How to Write Data Labeling/Annotation Guidelines

[ machinelearning mechanism ] · 6 min read

Writing data labeling/annotation guidelines is hard. For the handful of times I’ve had to do it, I didn’t know where to start or how to improve. You would think that we’re just writing instructions for a task but nooo, turns out there’s a lot more thinking involved.

I know future me will have to write annotation guidelines again. Thus, present me would like to share a few things he’s learned. I’ll frame it around questions that I think a good guideline should answer (the principles of Why, What, How are applicable). We’ll also see examples from guidelines by Google and Bing Search. Addressing these questions should help us write good guidelines that ensure consistent and accurate data labels.

Why is the task important?

A good guideline should explain why the task is important. This will motivate annotators to put in the effort it deserves. Whether the task is labeling images, annotating sentiment in text, or rating search relevance, tell them why it matters. Explain how the task’s outputs will be used to improve your product or machine learning models. Include screenshots of the UX and explain how the task helps power it.

The examples below are from the first pages of Google’s and Bing’s guidelines. They explain the task and how its output will be used to improve search results.

Google's explanation on the Why

Google's explanation on the Why

Bing's explanation on the Why

Bing's explanation on the Why

What is the task?

Next, explain the task so annotators understand exactly what they need to do. This may involve helping annotators put themselves in the shoes of users, and possibly breaking the task into smaller pieces.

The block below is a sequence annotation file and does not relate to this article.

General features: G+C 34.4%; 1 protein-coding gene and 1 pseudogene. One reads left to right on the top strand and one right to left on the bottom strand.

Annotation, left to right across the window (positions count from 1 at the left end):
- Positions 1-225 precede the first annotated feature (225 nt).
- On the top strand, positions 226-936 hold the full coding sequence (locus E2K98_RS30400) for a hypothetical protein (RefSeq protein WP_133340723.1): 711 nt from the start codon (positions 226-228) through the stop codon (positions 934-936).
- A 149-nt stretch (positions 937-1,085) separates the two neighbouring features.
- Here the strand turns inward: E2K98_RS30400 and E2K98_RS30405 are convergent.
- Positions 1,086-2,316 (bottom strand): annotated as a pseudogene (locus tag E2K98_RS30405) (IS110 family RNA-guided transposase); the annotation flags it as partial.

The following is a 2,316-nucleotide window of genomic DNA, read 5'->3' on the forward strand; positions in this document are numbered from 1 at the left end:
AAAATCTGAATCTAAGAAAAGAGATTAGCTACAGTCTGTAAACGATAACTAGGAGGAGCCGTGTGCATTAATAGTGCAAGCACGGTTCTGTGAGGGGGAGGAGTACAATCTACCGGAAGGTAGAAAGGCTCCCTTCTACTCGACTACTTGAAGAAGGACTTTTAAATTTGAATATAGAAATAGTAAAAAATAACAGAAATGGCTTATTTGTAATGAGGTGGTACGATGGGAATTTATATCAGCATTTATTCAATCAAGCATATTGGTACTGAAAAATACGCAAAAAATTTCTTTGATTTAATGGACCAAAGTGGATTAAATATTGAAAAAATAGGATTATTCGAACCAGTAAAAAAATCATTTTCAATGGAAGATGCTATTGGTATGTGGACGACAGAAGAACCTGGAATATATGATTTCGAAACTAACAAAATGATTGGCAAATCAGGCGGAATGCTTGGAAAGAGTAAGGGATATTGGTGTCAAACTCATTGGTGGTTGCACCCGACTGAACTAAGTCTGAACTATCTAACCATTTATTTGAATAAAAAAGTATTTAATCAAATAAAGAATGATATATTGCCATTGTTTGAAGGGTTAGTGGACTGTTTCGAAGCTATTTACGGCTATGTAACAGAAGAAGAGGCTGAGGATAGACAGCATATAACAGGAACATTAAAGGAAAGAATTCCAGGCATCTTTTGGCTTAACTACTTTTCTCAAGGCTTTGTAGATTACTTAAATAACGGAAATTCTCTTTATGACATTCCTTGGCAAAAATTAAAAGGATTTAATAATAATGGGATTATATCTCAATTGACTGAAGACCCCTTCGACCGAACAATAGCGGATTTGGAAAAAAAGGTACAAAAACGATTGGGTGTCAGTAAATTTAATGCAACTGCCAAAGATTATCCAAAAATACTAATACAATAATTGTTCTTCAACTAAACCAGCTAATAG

Google’s guide has an entire section devoted to understanding the needs of a user. It discusses how people use search to perform simple and complex tasks, as well as the various user intents.

Though it may be obvious, it's helpful to spell out the needs of a search user

Though it may be obvious, it's helpful to spell out the needs of a search user

People using search have various intents such as to know, do, find a website, or visit in person

People using search have various intents such as to know, do, find a website, or visit in person

Both guidelines also explain the labeling options early in the respective sections.

Explaining the labeling options for page quality

Explaining the labeling options for page quality

Explaining the labeling options for needs met

Explaining the labeling options for needs met

Explaining the labeling options for location quality

Explaining the labeling options for location quality

What do the terms in the task mean?

A good guideline should have clear definitions of the terms used. One key challenge when writing annotation guidelines is ensuring that everyone is using the same terminology. This is especially important in technical fields with domain-specific vocabulary, or when developing new user experiences and coining new terms. This goes a long way towards improving the consistency and accuracy of labeled data.

For the seemingly basic task of rating search relevance, Google’s guidelines includes definitions for “query”, “locale”, and even “results”.

Defining the various terms that show up in a search relevance task Defining the various terms that show up in a search relevance task

Defining the various terms that show up in a search relevance task

Similarly, Bing defines the fields that show up in Bing search results. Image

Defining the various fields in a Bing local page

How should annotators decide?

Here’s the meat of the guidelines: Explaining how to decide on the labels. It may include broader considerations and context around the task, step-by-step instructions, and challenging examples and explanations.

As part of their guidelines on rating page quality, Google includes several aspects of a page that a reviewer should consider, such as page purpose, website type and reputation, and ads on the page.